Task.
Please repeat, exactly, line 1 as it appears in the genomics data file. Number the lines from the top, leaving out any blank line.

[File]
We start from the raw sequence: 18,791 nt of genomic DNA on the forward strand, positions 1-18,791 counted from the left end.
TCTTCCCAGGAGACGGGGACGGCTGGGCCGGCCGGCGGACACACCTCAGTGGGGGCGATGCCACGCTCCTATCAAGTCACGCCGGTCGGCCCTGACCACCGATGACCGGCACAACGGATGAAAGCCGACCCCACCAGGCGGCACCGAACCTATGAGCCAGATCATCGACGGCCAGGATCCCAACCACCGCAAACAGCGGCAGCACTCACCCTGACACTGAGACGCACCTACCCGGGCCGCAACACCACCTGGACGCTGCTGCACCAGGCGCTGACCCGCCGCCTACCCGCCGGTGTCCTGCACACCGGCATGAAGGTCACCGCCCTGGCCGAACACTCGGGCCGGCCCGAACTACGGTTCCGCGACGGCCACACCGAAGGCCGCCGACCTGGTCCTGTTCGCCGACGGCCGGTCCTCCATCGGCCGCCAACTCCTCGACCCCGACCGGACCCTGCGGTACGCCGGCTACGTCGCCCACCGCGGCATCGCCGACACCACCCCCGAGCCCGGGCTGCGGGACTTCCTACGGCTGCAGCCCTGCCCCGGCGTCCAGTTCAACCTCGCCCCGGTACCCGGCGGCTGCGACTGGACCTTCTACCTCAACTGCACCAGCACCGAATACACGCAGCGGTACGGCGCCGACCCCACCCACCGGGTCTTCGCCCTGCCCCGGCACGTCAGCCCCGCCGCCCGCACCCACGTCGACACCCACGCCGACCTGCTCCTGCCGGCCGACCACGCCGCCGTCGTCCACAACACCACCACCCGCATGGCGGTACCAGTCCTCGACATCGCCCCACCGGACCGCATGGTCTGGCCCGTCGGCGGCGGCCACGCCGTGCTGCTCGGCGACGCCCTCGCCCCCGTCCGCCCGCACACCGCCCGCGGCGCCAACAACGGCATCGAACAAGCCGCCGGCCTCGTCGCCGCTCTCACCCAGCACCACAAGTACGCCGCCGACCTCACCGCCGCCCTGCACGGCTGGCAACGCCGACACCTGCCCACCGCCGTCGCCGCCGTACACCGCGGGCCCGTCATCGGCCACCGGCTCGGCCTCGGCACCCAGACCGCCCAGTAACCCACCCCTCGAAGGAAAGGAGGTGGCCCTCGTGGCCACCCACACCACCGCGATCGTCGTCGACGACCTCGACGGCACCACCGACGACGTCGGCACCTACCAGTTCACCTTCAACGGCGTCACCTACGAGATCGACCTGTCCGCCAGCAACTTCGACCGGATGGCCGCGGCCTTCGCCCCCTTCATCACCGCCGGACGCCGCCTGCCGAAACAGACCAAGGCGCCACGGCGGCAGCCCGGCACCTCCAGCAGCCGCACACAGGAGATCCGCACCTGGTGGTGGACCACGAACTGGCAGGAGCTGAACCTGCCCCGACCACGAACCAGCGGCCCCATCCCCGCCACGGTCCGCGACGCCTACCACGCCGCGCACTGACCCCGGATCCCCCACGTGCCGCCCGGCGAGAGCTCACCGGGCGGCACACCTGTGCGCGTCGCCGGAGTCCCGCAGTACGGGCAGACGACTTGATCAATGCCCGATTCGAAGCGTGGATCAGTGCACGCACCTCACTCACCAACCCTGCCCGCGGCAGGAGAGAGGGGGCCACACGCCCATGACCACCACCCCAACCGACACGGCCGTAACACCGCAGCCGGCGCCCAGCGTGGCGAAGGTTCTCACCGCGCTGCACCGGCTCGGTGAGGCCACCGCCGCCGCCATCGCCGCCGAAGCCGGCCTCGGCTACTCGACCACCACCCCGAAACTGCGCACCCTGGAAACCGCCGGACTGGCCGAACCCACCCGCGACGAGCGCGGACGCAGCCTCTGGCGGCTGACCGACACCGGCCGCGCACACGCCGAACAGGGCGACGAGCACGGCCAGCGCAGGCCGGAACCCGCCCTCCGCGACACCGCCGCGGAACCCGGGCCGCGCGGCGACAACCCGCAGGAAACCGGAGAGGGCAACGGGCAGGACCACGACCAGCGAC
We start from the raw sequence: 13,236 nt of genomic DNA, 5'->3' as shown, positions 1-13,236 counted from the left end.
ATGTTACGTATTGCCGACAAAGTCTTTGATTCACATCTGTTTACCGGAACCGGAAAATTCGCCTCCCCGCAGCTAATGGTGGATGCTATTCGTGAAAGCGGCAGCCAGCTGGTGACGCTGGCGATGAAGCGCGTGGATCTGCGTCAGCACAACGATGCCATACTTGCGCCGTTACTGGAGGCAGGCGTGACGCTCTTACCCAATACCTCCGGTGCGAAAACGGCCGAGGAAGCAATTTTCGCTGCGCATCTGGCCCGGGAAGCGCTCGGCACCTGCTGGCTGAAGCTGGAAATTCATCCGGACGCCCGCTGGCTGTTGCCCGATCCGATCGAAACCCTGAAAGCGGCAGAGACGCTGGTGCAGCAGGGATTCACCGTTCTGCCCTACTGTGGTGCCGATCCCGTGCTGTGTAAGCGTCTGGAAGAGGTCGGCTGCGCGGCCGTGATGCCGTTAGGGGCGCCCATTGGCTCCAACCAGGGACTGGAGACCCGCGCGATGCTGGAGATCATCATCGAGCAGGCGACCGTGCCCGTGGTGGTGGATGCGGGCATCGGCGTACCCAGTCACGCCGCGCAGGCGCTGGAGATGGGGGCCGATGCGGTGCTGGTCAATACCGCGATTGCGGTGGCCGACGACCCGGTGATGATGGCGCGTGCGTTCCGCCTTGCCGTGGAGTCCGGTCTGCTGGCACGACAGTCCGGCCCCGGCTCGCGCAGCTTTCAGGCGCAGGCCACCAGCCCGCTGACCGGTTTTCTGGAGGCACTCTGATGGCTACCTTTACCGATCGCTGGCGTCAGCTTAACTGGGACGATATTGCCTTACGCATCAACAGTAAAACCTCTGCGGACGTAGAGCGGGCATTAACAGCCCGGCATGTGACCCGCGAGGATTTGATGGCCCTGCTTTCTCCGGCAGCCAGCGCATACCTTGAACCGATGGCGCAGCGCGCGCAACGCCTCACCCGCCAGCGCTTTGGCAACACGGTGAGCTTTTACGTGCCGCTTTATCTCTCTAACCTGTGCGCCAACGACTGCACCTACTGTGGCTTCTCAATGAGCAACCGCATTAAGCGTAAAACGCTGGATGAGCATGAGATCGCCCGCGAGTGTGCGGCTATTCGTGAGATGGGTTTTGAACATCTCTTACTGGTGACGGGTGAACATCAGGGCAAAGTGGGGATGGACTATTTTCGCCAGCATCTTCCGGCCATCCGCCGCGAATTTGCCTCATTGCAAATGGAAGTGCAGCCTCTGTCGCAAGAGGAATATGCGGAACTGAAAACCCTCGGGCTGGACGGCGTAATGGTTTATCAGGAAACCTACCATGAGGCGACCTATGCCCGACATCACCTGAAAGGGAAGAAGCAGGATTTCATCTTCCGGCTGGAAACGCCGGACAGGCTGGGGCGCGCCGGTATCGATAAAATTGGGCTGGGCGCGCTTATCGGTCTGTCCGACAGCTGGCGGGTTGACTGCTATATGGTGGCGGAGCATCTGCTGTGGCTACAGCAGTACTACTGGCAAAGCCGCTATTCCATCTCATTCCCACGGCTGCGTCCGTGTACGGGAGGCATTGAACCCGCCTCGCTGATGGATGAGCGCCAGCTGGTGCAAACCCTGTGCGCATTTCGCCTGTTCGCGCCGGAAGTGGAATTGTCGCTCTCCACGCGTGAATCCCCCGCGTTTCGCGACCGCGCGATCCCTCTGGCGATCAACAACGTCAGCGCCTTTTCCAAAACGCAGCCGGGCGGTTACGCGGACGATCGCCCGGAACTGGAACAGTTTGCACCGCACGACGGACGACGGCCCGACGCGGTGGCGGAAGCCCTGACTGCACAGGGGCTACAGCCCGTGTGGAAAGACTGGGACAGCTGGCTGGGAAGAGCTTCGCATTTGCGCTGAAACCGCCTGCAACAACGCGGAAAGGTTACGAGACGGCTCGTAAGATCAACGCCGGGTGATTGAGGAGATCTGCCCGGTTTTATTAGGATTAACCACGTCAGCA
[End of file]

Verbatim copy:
We start from the raw sequence: 18,791 nt of genomic DNA on the forward strand, positions 1-18,791 counted from the left end.